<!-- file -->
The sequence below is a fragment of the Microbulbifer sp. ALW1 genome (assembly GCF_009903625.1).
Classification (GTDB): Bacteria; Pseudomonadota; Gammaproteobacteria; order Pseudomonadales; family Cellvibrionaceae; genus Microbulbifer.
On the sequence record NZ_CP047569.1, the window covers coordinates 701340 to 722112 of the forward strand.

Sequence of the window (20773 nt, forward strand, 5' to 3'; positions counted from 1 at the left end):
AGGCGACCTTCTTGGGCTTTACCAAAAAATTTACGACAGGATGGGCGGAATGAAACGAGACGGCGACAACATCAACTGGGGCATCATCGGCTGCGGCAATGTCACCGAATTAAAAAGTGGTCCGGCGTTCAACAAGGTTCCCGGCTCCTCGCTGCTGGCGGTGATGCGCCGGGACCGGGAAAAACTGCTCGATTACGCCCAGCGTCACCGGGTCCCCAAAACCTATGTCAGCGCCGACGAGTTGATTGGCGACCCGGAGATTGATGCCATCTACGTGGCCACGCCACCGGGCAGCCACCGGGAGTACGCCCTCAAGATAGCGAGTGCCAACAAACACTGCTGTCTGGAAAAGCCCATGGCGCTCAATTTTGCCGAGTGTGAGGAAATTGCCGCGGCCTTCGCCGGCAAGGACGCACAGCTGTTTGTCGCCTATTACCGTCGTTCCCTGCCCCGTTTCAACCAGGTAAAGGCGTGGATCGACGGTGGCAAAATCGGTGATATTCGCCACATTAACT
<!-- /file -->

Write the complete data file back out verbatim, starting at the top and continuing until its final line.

The sequence below is a fragment of the Microbulbifer sp. ALW1 genome (assembly GCF_009903625.1).
Classification (GTDB): Bacteria; Pseudomonadota; Gammaproteobacteria; order Pseudomonadales; family Cellvibrionaceae; genus Microbulbifer.
On the sequence record NZ_CP047569.1, the window covers coordinates 701340 to 722112 of the forward strand.

Sequence of the window (20773 nt, forward strand, 5' to 3'; positions counted from 1 at the left end):
AGGCGACCTTCTTGGGCTTTACCAAAAAATTTACGACAGGATGGGCGGAATGAAACGAGACGGCGACAACATCAACTGGGGCATCATCGGCTGCGGCAATGTCACCGAATTAAAAAGTGGTCCGGCGTTCAACAAGGTTCCCGGCTCCTCGCTGCTGGCGGTGATGCGCCGGGACCGGGAAAAACTGCTCGATTACGCCCAGCGTCACCGGGTCCCCAAAACCTATGTCAGCGCCGACGAGTTGATTGGCGACCCGGAGATTGATGCCATCTACGTGGCCACGCCACCGGGCAGCCACCGGGAGTACGCCCTCAAGATAGCGAGTGCCAACAAACACTGCTGTCTGGAAAAGCCCATGGCGCTCAATTTTGCCGAGTGTGAGGAAATTGCCGCGGCCTTCGCCGGCAAGGACGCACAGCTGTTTGTCGCCTATTACCGTCGTTCCCTGCCCCGTTTCAACCAGGTAAAGGCGTGGATCGACGGTGGCAAAATCGGTGATATTCGCCACATTAACT